Then, there’s the scene that closes the episode. Yes, Bernie is “herself” again. But she’s still a much more subdued version. She knows what’s coming, knows it’s inevitable. Knows that, very soon, she’ll need more help than her son can give. At the same time, Elliot is patient, and loving, and holding in his own emotions — keeping his cool in a way he wouldn’t have been able to in the past. He has an air of acceptance about him — as much as anyone can in a situation like this. So, the Stablers are going to do what they have to do.
It’s so touching, and it’s nice to get to see Meloni play that loving, devoted son again. Even in that particular role, he gets to have layers to him. He’s maybe a little bit overbearing — a touch bit nervous, even — in the beginning. But even as he frets over Bernie as he rushes to get ready for work, he’s still just…utterly adoring when Mama Stabler starts mocking him for it. It feels weird to use the word for this type of love, but El is so smitten. Later, he’s clearly a little worried when he calls to say the lunch plans changed and gets Bernie’s voicemail instead of an actual answer. But, at that point, he’s still giving off just a bit of “huh. That’s odd,” like he’s talking himself out of what his gut is telling him.
When Bernie calls to say she’s lost, that’s when you see the panic set in. But you don’t hear it because Elliot is working so hard to keep it out of his voice. He can’t add to Bernie’s fear. And so, he doesn’t. Meloni has to navigate two very different tones in a single moment. As a surprise to no one, he makes it look easy. Natural.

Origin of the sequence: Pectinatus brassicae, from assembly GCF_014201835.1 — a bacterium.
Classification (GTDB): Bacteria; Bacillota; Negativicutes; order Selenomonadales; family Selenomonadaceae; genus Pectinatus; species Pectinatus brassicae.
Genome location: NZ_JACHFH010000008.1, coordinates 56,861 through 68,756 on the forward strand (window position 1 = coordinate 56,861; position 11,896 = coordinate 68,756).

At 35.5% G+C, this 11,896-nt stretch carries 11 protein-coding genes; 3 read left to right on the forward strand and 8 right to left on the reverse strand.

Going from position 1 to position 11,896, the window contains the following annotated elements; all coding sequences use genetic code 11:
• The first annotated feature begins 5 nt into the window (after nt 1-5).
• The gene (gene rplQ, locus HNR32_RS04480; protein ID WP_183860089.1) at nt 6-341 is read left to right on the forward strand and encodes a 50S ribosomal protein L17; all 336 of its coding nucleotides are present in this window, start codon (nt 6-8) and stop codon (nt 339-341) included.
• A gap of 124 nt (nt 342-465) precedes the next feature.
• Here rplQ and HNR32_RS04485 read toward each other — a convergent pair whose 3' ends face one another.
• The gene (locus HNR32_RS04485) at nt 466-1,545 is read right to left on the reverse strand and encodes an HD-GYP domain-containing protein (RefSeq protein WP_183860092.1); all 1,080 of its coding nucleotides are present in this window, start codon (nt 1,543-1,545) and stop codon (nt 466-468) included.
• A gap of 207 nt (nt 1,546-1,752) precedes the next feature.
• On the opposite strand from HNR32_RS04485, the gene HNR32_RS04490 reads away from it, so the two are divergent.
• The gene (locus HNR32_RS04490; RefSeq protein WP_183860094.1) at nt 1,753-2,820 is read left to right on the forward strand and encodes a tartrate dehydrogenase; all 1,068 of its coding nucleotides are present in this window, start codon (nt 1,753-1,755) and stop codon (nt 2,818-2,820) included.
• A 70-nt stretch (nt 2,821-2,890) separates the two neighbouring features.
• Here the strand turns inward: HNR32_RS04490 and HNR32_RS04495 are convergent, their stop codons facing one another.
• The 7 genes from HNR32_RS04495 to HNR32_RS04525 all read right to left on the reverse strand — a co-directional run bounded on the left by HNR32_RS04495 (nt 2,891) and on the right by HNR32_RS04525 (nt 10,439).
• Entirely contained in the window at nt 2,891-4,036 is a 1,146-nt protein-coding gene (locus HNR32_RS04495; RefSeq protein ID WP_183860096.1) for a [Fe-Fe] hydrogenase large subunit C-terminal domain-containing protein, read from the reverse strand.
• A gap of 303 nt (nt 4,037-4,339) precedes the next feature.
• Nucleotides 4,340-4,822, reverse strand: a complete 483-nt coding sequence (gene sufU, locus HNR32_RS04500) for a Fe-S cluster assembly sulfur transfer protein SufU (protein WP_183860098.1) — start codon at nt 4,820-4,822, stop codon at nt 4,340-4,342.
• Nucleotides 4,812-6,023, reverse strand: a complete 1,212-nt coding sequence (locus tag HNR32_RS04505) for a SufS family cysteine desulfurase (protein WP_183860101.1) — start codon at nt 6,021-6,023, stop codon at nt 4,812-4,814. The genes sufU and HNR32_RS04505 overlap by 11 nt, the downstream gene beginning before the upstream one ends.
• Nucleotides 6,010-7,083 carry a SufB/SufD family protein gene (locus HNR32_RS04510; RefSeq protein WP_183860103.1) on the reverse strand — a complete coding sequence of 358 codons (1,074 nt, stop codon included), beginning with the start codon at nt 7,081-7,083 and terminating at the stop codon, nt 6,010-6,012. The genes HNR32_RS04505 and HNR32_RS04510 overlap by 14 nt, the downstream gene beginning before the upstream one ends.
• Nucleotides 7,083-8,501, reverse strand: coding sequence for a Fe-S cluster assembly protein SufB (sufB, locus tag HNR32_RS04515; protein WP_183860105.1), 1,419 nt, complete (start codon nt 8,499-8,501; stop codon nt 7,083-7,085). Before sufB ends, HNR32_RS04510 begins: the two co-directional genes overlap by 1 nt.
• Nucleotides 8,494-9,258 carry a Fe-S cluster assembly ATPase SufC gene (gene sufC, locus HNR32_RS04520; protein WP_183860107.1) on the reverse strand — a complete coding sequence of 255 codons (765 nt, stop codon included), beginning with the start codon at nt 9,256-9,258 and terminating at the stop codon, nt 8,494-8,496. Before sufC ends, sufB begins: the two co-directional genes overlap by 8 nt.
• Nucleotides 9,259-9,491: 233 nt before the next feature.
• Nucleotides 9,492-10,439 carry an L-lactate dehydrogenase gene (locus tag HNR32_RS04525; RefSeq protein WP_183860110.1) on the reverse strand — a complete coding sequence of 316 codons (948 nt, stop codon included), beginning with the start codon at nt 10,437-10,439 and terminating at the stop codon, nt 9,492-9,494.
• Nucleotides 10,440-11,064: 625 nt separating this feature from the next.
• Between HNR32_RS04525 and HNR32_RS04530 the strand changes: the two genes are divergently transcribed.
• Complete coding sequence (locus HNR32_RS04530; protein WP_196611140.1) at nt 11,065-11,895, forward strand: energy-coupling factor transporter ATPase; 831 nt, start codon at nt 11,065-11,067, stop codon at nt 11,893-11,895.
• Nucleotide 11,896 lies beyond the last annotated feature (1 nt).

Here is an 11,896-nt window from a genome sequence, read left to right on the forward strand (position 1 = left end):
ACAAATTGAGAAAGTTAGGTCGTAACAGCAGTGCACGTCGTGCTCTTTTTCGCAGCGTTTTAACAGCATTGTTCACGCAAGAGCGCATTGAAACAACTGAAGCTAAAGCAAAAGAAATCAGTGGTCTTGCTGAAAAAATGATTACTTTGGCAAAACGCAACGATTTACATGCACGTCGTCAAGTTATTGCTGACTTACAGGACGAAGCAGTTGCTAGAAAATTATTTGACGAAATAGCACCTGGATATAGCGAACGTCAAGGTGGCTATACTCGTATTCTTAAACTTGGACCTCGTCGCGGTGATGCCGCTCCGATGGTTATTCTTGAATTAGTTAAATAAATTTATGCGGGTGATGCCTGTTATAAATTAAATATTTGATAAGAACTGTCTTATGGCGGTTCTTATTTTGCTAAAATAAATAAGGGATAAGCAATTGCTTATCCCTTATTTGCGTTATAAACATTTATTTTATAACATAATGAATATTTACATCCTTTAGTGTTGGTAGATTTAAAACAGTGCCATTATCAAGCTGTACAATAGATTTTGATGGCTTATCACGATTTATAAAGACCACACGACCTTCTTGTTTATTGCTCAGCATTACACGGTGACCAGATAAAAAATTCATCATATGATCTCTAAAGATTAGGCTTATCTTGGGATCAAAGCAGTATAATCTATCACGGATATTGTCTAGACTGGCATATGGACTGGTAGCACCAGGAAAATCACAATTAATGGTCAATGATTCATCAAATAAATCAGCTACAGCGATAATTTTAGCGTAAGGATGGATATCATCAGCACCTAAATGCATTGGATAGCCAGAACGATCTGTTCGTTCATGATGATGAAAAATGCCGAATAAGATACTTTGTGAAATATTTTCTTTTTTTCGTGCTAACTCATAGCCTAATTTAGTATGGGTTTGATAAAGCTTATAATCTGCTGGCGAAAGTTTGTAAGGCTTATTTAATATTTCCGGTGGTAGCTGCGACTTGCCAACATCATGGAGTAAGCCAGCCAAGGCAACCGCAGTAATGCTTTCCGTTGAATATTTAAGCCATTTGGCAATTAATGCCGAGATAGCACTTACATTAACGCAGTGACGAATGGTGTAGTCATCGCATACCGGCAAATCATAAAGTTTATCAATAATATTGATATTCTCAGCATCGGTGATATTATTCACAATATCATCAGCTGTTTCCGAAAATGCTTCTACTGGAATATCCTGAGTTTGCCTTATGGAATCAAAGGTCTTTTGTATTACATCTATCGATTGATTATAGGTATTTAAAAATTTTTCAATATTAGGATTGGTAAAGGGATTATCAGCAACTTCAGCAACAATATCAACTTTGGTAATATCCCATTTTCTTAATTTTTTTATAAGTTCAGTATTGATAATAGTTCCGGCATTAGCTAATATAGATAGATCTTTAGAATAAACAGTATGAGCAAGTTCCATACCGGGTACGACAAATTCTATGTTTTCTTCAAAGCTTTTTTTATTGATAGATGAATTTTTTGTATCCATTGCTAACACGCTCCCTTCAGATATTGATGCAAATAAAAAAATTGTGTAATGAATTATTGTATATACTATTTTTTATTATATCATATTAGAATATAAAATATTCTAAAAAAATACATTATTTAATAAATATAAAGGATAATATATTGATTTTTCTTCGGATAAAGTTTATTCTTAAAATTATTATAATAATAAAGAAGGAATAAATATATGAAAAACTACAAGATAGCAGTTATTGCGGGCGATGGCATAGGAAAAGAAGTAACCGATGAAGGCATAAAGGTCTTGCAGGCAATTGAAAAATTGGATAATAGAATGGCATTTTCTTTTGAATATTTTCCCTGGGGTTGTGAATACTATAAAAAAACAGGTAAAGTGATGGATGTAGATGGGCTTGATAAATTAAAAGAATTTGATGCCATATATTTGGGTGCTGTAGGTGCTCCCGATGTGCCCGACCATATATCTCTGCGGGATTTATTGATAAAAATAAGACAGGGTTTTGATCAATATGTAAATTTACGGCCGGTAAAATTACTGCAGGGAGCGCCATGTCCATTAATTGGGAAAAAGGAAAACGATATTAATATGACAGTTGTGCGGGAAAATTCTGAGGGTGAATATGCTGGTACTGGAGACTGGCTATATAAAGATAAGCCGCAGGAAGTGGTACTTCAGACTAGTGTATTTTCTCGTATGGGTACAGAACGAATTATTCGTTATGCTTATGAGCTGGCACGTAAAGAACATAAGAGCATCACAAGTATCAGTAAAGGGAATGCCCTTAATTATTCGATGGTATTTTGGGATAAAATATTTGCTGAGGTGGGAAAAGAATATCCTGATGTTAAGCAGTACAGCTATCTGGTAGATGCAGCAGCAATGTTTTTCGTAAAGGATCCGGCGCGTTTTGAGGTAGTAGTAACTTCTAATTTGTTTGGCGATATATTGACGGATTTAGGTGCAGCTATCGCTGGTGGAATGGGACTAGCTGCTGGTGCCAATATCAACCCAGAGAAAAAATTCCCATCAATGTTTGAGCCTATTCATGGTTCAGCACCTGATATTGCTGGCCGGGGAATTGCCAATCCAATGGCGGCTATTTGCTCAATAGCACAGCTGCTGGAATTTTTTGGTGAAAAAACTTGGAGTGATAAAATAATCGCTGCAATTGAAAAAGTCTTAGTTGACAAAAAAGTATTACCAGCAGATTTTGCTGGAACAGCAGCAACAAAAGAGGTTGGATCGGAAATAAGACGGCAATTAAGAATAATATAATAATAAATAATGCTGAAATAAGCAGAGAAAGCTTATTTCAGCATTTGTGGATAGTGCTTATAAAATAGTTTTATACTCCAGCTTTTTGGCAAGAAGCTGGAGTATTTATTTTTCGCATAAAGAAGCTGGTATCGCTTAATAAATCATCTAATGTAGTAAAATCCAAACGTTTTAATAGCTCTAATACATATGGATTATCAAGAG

And then, to refer back to the ending again, he’s just so quiet when he tells Bernie he wants her to be happy. That’s all we really want for our loved ones at any time — but especially in the end. Even in the quiet, and in the acceptance, though, El’s still troubled. And he’s still uneasy. Because you never can be completely settled with something like this.
It goes without saying. But we’ll go ahead and make it explicit anyway: It’s really nice to have Ellen Burstyn back, to get these incredibly human touches. There’s something so special about what she brings to the table as an actor, as well as what this relationship brings to this series. And, while we know this has been in the works for quite some time, it’s good to be done waiting.
Of course, another great touch is getting to see Bernie insert herself in the case when Elliot sends Jet over to watch her. Which, to be clear, that’s also a really interesting choice on El’s part. The Elliot/Jet pairing hasn’t quite gotten as much in-depth work as some others. But every time Meloni and Ainsley Seiger have a chance to banter, or even just share a corner of the room during police work, you can tell there’s something close there. This is a whole new level, though. Because for Elliot to trust Jet with his mom, especially in the shape she’s in, speaks volumes.